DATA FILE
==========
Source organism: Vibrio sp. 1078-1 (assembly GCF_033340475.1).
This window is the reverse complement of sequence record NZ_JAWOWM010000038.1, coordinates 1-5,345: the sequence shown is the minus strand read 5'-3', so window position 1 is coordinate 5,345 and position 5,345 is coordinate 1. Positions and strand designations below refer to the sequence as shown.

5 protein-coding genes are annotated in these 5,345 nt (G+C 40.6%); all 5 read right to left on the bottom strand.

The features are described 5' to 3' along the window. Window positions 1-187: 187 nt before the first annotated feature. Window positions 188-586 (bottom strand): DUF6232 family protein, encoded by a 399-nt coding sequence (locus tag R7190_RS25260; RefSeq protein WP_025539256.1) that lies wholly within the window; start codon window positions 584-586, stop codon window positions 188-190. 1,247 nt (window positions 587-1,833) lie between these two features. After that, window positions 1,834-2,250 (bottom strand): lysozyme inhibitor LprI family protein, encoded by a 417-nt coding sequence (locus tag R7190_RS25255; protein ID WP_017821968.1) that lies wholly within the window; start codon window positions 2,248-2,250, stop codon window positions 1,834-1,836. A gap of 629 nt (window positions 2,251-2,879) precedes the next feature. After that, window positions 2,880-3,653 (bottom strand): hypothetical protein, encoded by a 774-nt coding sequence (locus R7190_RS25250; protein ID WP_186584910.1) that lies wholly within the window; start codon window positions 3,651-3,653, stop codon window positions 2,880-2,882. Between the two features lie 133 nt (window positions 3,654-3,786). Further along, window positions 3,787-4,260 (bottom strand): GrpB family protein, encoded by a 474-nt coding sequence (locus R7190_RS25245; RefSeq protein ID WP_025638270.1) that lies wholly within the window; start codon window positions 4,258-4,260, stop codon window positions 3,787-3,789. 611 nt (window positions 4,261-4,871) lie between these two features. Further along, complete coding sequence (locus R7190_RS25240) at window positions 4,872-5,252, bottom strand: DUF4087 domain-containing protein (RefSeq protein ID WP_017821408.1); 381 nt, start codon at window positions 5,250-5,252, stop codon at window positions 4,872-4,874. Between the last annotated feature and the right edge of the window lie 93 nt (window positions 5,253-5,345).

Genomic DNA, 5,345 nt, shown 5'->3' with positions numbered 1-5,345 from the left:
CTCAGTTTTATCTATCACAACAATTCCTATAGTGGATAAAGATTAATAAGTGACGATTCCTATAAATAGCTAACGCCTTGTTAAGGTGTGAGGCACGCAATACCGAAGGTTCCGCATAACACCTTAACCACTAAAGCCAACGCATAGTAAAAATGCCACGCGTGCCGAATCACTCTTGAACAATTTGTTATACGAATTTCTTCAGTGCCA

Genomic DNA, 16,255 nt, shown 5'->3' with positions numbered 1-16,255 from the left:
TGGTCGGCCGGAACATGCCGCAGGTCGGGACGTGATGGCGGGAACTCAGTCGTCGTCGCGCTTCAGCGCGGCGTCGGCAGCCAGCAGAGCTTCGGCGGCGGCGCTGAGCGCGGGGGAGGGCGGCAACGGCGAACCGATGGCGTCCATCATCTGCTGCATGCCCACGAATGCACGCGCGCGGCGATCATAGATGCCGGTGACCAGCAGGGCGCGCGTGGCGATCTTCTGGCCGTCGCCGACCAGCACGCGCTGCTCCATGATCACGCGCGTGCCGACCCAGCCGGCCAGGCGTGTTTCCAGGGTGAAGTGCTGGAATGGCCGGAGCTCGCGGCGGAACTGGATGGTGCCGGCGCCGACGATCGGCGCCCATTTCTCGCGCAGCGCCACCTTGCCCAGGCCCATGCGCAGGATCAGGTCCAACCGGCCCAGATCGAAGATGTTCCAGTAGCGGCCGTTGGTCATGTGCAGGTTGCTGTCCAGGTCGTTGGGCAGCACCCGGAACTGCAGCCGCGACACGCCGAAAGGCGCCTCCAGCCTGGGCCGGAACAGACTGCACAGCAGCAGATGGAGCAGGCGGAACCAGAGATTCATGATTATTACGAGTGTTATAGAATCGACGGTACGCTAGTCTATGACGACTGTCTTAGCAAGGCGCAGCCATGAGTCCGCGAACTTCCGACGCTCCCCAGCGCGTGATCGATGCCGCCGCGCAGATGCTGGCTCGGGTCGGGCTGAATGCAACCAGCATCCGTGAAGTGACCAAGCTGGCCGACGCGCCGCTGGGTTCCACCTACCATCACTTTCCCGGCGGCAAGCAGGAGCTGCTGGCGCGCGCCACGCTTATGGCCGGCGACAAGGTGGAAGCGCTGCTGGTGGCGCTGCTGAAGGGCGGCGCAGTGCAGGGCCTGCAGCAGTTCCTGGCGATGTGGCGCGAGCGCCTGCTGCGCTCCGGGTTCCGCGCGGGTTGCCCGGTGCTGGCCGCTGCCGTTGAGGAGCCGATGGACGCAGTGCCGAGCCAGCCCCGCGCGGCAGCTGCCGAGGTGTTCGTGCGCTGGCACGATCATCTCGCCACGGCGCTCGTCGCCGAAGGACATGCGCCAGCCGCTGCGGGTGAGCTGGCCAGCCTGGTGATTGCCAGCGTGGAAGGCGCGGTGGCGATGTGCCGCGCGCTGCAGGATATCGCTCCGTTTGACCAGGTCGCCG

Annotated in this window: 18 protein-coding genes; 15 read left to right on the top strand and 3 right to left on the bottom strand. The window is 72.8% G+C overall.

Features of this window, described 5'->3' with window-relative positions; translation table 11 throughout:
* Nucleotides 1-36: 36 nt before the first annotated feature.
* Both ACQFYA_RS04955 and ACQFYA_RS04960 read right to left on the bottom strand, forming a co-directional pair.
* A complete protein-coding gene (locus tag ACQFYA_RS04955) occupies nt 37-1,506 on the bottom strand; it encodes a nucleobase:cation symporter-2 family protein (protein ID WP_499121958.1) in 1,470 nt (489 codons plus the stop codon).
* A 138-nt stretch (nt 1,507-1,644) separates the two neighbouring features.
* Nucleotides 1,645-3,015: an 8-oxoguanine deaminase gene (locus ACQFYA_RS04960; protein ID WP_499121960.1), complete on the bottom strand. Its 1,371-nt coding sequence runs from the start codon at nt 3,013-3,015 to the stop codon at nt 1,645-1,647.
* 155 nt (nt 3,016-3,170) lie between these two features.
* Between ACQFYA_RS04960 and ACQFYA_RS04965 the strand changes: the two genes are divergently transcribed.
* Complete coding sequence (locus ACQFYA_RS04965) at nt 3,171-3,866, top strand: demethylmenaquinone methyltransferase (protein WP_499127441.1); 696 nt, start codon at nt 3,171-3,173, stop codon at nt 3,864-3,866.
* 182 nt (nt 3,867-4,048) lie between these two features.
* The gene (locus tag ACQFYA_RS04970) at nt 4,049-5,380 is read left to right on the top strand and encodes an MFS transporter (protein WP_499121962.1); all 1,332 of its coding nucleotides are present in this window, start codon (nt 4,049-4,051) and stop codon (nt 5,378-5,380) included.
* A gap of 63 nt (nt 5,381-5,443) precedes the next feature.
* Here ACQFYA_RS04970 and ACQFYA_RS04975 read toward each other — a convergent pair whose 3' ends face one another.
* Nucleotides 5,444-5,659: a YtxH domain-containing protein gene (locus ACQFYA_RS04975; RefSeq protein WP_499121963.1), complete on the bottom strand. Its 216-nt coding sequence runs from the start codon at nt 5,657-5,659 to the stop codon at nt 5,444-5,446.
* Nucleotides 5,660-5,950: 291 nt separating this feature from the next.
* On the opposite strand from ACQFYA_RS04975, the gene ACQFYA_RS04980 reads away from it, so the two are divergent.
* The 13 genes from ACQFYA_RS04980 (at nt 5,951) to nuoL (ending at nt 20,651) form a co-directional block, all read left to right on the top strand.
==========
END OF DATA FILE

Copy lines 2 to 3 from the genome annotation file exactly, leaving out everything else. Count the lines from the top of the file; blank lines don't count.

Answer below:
This window is the reverse complement of sequence record NZ_JAWOWM010000038.1, coordinates 1-5,345: the sequence shown is the minus strand read 5'-3', so window position 1 is coordinate 5,345 and position 5,345 is coordinate 1. Positions and strand designations below refer to the sequence as shown.

5 protein-coding genes are annotated in these 5,345 nt (G+C 40.6%); all 5 read right to left on the bottom strand.